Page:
What life lessons can we learn from cattle smugglers?

By | October 11, 2016
A few days back, a link to a video of a cattle smuggling “operation” across the India-Bangladesh border made its way to my inbox. The short YouTube video showed a few cattle smugglers “airlifting” cattle from India to Bangladesh during the early morning hours.
The video was supposedly posted on Facebook by an assistant sub-inspector of police, a Mr. Mohammed Ismail Hossain. The video was shot from the Bangladesh side of the border; therefore, I believe Mr. Hossain would be an assistant sub-inspector of the Bangladesh police, which means that law enforcement authorities in Bangladesh were complicit in this act.


A précis of life lessons from cattle smugglers
  • As nature abhors a vacuüm, so does a free market
  • Improvise adapt and overcome
  • We are most creative when our resources are limited
  • The best laid plans of mice and men often go awry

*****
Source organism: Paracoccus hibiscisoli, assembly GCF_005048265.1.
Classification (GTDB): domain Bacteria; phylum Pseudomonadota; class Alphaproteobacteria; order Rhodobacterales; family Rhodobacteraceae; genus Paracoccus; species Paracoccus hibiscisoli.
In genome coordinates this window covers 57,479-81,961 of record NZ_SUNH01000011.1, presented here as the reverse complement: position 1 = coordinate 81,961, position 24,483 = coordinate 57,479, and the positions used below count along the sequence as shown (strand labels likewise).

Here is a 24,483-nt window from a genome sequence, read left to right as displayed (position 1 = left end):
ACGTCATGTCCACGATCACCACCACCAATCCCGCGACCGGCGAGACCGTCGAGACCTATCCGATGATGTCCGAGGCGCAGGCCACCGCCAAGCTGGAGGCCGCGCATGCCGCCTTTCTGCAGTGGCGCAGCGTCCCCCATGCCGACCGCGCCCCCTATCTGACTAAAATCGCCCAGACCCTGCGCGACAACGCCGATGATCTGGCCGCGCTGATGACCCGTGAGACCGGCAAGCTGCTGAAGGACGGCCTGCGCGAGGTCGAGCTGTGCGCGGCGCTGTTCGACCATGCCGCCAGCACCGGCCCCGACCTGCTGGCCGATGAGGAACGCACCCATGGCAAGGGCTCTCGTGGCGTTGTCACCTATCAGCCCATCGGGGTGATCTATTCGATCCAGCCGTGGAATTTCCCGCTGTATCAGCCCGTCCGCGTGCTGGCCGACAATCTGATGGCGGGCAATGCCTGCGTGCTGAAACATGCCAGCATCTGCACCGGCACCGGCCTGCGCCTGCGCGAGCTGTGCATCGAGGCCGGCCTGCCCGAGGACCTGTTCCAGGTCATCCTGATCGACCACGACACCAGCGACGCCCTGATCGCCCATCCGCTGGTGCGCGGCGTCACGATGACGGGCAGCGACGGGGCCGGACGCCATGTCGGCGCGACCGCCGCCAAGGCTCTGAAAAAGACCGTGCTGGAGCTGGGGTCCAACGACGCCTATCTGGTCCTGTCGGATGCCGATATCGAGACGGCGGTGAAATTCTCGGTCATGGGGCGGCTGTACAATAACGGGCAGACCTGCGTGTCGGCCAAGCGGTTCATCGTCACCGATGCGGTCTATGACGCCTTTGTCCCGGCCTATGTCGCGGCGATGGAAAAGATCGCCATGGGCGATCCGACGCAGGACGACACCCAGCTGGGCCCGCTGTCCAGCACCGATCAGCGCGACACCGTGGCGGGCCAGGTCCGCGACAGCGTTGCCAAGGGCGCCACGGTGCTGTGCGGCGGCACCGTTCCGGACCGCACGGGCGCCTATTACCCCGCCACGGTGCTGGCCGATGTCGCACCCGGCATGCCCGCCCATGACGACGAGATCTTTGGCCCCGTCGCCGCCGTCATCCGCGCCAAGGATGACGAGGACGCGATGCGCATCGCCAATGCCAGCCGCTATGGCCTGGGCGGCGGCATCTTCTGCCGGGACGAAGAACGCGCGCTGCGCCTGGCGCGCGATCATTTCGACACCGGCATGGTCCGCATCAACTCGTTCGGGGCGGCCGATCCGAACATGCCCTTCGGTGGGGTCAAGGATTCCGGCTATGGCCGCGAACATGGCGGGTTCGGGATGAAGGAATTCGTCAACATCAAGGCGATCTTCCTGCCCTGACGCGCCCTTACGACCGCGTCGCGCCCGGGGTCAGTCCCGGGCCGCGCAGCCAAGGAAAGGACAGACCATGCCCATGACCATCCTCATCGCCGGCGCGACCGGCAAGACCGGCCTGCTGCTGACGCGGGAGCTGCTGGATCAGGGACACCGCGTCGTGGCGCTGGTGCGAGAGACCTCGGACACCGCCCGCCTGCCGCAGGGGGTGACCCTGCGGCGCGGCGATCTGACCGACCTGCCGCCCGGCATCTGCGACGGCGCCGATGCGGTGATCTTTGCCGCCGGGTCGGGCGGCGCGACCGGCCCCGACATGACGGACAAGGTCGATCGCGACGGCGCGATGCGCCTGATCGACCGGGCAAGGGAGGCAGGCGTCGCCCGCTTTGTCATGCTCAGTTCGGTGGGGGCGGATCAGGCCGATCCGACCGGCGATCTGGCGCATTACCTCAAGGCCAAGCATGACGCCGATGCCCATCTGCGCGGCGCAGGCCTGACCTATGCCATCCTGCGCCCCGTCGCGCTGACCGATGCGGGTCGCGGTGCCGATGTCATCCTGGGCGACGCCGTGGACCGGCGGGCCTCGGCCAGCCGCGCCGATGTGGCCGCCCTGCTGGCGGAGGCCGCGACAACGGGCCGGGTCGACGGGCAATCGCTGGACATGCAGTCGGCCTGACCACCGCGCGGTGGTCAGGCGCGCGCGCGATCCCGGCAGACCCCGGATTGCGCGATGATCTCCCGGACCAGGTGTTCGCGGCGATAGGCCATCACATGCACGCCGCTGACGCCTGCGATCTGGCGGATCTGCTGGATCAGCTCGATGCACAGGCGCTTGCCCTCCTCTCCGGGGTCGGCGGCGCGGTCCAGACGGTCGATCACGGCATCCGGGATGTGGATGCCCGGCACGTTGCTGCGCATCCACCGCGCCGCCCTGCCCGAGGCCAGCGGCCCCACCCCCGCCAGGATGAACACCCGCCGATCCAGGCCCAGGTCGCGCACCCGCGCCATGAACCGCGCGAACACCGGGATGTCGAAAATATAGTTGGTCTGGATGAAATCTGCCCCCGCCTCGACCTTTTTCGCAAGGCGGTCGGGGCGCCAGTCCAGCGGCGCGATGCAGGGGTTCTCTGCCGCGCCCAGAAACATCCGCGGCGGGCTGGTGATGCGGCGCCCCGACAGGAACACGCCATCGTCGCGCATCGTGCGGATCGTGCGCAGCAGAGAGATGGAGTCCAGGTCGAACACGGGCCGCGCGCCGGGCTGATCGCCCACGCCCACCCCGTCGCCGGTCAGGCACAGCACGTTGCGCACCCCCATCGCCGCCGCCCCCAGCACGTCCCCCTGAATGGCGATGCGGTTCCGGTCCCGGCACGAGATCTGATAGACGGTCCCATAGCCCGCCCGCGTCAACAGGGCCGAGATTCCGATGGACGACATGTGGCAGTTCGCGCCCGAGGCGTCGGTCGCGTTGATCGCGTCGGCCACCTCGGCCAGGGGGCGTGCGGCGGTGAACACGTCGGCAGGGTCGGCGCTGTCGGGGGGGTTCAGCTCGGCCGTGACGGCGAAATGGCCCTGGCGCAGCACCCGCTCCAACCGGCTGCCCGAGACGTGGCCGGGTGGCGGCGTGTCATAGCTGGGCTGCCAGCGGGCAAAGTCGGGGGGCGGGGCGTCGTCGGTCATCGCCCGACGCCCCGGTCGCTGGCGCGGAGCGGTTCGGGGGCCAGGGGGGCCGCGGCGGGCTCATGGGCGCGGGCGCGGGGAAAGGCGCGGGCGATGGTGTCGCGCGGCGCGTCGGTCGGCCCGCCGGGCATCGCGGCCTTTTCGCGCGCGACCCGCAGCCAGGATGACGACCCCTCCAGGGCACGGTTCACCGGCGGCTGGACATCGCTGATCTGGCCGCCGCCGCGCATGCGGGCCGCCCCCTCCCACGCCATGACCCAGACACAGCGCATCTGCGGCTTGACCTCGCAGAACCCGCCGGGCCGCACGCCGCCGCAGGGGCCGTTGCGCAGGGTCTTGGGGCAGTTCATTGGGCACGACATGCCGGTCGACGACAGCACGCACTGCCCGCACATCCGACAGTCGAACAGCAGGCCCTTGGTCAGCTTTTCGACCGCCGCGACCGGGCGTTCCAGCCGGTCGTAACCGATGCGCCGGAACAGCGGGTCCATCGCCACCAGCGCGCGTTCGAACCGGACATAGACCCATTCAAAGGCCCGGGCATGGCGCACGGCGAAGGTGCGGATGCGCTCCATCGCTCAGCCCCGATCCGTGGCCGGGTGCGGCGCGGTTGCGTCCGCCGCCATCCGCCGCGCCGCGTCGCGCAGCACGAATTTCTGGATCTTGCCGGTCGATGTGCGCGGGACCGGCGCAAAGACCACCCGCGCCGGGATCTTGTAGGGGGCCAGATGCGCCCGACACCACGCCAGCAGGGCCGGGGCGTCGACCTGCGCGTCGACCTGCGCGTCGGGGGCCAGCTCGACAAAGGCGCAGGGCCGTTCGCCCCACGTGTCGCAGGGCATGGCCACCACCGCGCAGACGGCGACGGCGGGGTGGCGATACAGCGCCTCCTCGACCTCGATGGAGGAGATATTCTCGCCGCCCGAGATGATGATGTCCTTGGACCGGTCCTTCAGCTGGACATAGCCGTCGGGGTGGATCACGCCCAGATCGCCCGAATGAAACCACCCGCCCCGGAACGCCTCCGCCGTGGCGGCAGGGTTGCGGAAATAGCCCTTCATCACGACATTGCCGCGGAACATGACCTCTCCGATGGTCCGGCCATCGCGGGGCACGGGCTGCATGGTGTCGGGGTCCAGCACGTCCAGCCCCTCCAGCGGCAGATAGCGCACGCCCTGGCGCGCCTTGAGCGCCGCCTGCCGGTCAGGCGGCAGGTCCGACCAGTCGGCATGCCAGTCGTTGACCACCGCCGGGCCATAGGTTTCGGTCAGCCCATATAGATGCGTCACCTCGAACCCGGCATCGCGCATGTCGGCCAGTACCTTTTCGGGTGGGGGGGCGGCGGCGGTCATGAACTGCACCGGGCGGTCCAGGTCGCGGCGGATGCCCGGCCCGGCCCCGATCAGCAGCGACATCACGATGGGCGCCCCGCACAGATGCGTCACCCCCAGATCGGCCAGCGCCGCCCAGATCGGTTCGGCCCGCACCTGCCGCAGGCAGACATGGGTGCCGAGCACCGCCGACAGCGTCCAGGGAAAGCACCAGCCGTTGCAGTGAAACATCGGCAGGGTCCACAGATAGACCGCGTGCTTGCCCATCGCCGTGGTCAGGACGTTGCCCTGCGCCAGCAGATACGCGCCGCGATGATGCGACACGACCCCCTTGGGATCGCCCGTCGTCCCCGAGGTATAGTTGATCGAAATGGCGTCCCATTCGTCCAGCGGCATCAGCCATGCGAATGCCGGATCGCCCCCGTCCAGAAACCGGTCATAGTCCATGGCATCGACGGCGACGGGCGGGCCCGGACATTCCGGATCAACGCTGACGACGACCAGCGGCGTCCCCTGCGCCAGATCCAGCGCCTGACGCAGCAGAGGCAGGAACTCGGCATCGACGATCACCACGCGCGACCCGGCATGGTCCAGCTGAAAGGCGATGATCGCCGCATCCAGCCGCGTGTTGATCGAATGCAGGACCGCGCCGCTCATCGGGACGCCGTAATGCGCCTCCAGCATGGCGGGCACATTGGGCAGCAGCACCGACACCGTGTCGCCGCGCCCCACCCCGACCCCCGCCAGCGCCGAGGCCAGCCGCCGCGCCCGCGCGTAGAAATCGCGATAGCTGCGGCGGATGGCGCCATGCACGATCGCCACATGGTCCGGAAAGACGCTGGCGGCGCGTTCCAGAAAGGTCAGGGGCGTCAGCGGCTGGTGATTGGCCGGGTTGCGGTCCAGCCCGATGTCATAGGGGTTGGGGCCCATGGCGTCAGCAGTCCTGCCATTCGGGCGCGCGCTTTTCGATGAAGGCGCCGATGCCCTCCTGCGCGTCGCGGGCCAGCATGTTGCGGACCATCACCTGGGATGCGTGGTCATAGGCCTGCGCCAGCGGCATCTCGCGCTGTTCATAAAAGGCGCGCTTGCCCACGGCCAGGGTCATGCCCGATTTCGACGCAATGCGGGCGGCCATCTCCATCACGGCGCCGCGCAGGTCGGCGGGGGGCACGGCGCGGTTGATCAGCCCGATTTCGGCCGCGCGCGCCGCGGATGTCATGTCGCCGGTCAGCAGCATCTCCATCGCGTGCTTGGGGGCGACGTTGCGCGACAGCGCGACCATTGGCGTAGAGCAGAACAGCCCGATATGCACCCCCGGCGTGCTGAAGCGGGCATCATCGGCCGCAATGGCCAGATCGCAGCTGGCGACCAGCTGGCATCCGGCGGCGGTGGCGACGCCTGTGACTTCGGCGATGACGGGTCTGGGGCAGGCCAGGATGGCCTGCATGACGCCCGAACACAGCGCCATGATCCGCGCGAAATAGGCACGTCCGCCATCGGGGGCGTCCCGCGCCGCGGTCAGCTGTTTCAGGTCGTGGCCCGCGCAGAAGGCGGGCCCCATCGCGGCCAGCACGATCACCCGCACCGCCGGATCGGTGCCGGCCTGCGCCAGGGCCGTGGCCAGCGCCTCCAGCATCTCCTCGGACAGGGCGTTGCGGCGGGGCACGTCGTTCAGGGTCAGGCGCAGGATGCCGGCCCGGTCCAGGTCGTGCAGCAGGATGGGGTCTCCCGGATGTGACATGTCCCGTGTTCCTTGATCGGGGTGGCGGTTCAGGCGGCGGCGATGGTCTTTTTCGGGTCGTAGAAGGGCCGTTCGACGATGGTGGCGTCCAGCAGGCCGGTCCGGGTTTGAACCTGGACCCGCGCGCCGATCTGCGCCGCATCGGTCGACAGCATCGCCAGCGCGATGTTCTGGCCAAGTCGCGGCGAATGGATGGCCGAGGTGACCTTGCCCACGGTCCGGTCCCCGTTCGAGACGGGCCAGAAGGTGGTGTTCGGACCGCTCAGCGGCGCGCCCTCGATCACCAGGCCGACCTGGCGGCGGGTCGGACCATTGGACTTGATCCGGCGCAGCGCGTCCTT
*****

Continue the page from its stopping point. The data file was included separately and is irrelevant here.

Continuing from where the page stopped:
• One man’s Robin Hood is another man’s criminal


Cattle on their way to pasture. © omygdala.com

Many people who viewed the video were outraged by the actions of the cattle smugglers, a few were nonchalant and the rest were practicing autolatry by posting selfies on Facebook. Although this particular border between the two countries is fenced, cattle from India was smuggled to Bangladesh using a pulley/crane system fashioned using bamboos. Go figure! The individuals involved in this smuggling operation were quite ingenious in their solution to overcome the hurdle being posed by a barbed-wire fence. Believe me, I chuckled at their ingenuity.

A few questions

After viewing the short video, people around me were responding with righteous indignation at what had taken place and protesting out loud. Some of the observations made were:

  • How is this even possible? What has our country come to?
  • Don’t we have Border Security Force (BSF) manning the border to prevent such activities from happening?
  • Everybody in the chain of command must be corrupt for such activities to happen with brazen disregard for the law.
  • How can they be so cruel to the animal—hoist the cow by its neck and then pivot the bamboo crane contraption to move the animal across the border. Don’t they have any humanity left in them?
  • We should mine the entire border to prevent such activities from happening.